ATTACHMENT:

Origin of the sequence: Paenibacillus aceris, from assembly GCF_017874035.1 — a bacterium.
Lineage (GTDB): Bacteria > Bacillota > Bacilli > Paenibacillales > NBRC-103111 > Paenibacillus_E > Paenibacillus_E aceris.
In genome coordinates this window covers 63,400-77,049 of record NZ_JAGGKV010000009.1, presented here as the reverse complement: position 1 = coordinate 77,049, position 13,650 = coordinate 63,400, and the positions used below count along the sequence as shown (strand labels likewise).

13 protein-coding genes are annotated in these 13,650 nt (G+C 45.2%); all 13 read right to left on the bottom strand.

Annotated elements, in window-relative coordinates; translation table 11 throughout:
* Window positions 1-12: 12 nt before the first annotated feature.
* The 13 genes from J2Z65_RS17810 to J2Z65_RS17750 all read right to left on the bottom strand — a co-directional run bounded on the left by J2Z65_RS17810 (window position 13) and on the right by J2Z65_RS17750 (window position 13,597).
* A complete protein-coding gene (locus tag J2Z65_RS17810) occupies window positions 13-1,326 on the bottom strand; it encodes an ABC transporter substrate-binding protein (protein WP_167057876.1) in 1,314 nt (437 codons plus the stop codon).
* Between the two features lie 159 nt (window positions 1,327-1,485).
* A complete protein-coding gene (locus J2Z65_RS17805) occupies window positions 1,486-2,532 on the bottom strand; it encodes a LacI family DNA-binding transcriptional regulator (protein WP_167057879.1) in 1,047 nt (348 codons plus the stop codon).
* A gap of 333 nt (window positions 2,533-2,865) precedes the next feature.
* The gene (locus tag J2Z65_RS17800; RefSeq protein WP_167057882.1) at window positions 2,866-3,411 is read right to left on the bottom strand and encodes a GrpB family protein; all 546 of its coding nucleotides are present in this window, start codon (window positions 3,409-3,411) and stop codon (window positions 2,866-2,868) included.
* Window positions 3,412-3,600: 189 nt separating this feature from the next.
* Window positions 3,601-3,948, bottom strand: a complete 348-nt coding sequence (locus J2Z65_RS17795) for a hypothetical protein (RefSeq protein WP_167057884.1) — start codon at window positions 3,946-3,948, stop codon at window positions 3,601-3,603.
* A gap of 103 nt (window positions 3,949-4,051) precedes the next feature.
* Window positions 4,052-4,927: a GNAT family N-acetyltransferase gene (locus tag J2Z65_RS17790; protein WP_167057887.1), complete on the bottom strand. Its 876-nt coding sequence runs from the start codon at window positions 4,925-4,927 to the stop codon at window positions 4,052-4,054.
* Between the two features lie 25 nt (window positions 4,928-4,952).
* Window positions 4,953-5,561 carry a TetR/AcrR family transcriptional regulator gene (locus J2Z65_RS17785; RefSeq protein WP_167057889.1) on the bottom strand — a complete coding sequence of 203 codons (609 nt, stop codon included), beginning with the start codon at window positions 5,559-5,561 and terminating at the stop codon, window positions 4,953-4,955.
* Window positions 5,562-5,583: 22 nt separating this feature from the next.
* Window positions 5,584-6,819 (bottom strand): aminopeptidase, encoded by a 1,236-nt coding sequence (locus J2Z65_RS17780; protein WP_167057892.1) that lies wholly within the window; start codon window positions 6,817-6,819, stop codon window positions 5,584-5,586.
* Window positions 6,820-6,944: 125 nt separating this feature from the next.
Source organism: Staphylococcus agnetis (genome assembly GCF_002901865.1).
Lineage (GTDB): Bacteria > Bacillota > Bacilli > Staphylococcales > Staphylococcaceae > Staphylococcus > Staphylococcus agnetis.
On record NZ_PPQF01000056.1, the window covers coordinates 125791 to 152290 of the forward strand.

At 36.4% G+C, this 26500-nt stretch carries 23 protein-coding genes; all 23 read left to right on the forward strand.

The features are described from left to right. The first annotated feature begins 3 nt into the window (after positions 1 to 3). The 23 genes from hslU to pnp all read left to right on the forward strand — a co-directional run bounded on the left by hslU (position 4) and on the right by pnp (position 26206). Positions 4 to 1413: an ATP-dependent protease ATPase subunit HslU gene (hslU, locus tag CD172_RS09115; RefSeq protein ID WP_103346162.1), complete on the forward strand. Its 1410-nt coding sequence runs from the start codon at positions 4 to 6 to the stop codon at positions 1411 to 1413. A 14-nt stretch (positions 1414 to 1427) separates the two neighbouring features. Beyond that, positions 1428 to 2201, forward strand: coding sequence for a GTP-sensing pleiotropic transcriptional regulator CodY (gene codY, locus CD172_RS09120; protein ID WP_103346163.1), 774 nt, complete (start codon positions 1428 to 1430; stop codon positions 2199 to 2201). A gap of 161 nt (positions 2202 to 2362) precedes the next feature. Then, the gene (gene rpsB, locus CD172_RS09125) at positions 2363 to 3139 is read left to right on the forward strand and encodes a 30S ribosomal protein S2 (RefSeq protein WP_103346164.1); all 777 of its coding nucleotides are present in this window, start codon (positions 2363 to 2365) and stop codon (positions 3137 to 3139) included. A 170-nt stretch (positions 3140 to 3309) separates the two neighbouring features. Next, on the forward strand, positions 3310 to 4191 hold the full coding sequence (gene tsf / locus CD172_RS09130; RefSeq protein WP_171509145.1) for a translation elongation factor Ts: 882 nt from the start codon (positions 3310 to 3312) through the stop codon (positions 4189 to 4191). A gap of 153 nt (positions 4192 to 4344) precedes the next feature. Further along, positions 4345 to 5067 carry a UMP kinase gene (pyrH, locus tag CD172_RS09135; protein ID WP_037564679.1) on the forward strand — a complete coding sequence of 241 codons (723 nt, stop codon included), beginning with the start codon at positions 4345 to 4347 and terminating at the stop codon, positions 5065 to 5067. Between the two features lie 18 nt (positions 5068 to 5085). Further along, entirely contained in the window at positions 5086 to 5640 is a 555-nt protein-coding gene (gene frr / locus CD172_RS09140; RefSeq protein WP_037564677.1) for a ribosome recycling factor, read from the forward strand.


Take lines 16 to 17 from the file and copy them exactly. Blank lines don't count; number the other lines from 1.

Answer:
* Window positions 4,052-4,927: a GNAT family N-acetyltransferase gene (locus tag J2Z65_RS17790; protein WP_167057887.1), complete on the bottom strand. Its 876-nt coding sequence runs from the start codon at window positions 4,925-4,927 to the stop codon at window positions 4,052-4,054.
* Between the two features lie 25 nt (window positions 4,928-4,952).